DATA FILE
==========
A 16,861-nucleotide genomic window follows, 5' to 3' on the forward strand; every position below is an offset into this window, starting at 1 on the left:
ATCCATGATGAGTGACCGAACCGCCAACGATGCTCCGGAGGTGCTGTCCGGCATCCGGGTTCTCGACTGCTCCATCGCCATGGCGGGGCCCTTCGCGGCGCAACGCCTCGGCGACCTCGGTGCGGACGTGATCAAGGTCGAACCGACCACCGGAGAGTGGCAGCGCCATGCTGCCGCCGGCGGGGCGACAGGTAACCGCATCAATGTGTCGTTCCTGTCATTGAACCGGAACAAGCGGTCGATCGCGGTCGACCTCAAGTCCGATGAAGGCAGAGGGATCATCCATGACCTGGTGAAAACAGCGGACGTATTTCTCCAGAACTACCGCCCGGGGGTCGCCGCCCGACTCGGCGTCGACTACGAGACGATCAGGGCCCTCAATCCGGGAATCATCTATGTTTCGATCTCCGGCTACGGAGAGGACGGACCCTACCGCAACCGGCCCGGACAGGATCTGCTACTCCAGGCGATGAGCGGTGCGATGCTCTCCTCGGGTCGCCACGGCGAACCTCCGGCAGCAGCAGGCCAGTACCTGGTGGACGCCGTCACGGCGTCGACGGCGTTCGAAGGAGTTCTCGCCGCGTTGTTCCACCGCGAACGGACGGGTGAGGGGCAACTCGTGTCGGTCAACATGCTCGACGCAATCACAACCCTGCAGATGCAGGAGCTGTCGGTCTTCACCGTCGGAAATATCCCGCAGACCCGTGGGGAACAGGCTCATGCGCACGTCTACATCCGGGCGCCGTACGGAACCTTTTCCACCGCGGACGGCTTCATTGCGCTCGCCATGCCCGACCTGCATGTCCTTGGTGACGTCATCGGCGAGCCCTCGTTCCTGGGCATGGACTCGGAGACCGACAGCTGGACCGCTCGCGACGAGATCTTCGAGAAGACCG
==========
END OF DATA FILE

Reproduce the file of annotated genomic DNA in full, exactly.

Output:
A 16,861-nucleotide genomic window follows, 5' to 3' on the forward strand; every position below is an offset into this window, starting at 1 on the left:
ATCCATGATGAGTGACCGAACCGCCAACGATGCTCCGGAGGTGCTGTCCGGCATCCGGGTTCTCGACTGCTCCATCGCCATGGCGGGGCCCTTCGCGGCGCAACGCCTCGGCGACCTCGGTGCGGACGTGATCAAGGTCGAACCGACCACCGGAGAGTGGCAGCGCCATGCTGCCGCCGGCGGGGCGACAGGTAACCGCATCAATGTGTCGTTCCTGTCATTGAACCGGAACAAGCGGTCGATCGCGGTCGACCTCAAGTCCGATGAAGGCAGAGGGATCATCCATGACCTGGTGAAAACAGCGGACGTATTTCTCCAGAACTACCGCCCGGGGGTCGCCGCCCGACTCGGCGTCGACTACGAGACGATCAGGGCCCTCAATCCGGGAATCATCTATGTTTCGATCTCCGGCTACGGAGAGGACGGACCCTACCGCAACCGGCCCGGACAGGATCTGCTACTCCAGGCGATGAGCGGTGCGATGCTCTCCTCGGGTCGCCACGGCGAACCTCCGGCAGCAGCAGGCCAGTACCTGGTGGACGCCGTCACGGCGTCGACGGCGTTCGAAGGAGTTCTCGCCGCGTTGTTCCACCGCGAACGGACGGGTGAGGGGCAACTCGTGTCGGTCAACATGCTCGACGCAATCACAACCCTGCAGATGCAGGAGCTGTCGGTCTTCACCGTCGGAAATATCCCGCAGACCCGTGGGGAACAGGCTCATGCGCACGTCTACATCCGGGCGCCGTACGGAACCTTTTCCACCGCGGACGGCTTCATTGCGCTCGCCATGCCCGACCTGCATGTCCTTGGTGACGTCATCGGCGAGCCCTCGTTCCTGGGCATGGACTCGGAGACCGACAGCTGGACCGCTCGCGACGAGATCTTCGAGAAGACCG